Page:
I have the keys and the security pass
I have the newer car
He has a plastic bag tied in a knot
carrying five homemade VHS tapes
They have his handwriting on the spine
some of them have mine
This is a rendez-vous arranged
after hours at my school
to record from expiring video tapes onto DVD
the anctics of our infant daughter and seven year old
in the first red house we owned
on a street lined with silver maples
named Hubbard after the nursery rhyme
In the DVD room of the library
on pause with her back to the camera
is our oldest daughter
as if waiting on a film set for the “action” call
He presses turbo-dubbing on the remote
and she turns, blond hair flying,
smiles at the camera with one tooth gone
wearing the tee shirt I never appreciated (until now,
where is that tee shirt, in the attic somewhere? it was
a hand-painted stylized flag designed by the wife
of the director at Broom Street Theater
for my costume in “Joe, A Life”)
Here she is at the sink in the kitchen
there is the brown plaid carpeting on the floor
there is the window filled with a tree
There she is pointing to her sister in the crib
we borrowed from the neighbor
the little baby sister with the heavy head
the same one who texted me just now saying
Will you pick us up smiley face
on her way to a concert
(The oldest one herself right now
planning her own first child
in a distant town)
He leans back in the office chair
which almost breaks under his weight
as I point out the step-by-step instructions
the staff is so proud of around here
the configurations of transfer from VHS to DVD
that we obtained like a druid science
and wrote down on a laminated card
He says that DVD is going by the wayside too
What will we do then, I wonder
as in one machine the old tape whirs
and in the other the bald disc tick-ticks
as the video player and DVD recorder
pass scenes of the children between them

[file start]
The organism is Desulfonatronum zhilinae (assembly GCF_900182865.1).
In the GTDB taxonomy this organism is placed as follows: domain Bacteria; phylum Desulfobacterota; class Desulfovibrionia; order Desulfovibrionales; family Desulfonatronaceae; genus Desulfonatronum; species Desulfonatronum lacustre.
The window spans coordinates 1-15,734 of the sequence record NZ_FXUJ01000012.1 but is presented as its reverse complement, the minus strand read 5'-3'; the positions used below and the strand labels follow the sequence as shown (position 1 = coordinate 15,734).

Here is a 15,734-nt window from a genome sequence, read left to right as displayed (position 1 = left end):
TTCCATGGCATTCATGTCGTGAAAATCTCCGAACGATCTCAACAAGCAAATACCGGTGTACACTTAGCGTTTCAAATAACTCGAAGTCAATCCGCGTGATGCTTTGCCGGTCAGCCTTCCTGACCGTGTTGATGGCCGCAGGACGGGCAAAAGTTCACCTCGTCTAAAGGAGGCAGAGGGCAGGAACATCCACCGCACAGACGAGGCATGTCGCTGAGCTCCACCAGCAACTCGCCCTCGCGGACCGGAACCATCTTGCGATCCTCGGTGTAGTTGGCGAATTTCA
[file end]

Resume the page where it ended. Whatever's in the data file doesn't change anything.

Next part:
like buckets in a fire brigade: Here, comrade,
take the naked baby in the crib, take the girl
now she is in blue jean cut-offs
now her hair has gotten short
He says there were more tapes, one from Rio years earlier
I remember it showed me twirling around the living room
our first-born inside my taut belly
my brother behind the camera making me laugh
and there was the one from my dad’s last visit
the tape with the yellow spine
found in the video camera at the bus stop where he died
in the video camera so big you had to prop it on your shoulder
I had gotten so tired of it, but he kept telling me to film more
film all of it, everybody, my aunts, uncles, my mother, daughter, him
keep filming honey all these situations here
as if he knew the next day he’d be gone
The only people who don’t show up on that tape
except as background voices, are me (who was holding the camera)
and the man who is sitting in this office chair
the man who was once a man who was my husband
the man who was once a man I wanted to marry and did
the man who was a different man from this one
this is the man I wanted to say not to
and finally did on a day in April on the path in front of our house
(this was red house number 2)
I don’t know what became of that other man
at what point, or where, he was gone
or where those tapes have gone
And now he is saying there was a box of small cassette films
they were the next generation after VHS
they were the modern ones we took over a decade ago
where are those?
You must have them, I say
No, I only have these two and my kite ones, he says
But you took the television and all the tapes.
I thought so too, but they must be in the filing cabinet, he says
The filing cabinet?
The metal filing cabinet.
What metal filing cabinet?
The one with two drawers.
You took that to put under your desktop.
No I took the wooden one.
I have the wooden one.
No, I am talking about the small gray metal one.
You must have that under your desk.
No, I didn’t take that one.
I’ve don’t know where there’s a metal filing cabinet in the house.
The tapes were lying in the back of the bottom drawer.
Yes, I remember it under your desk.
Maybe we got rid of it.
Why would we get rid of it?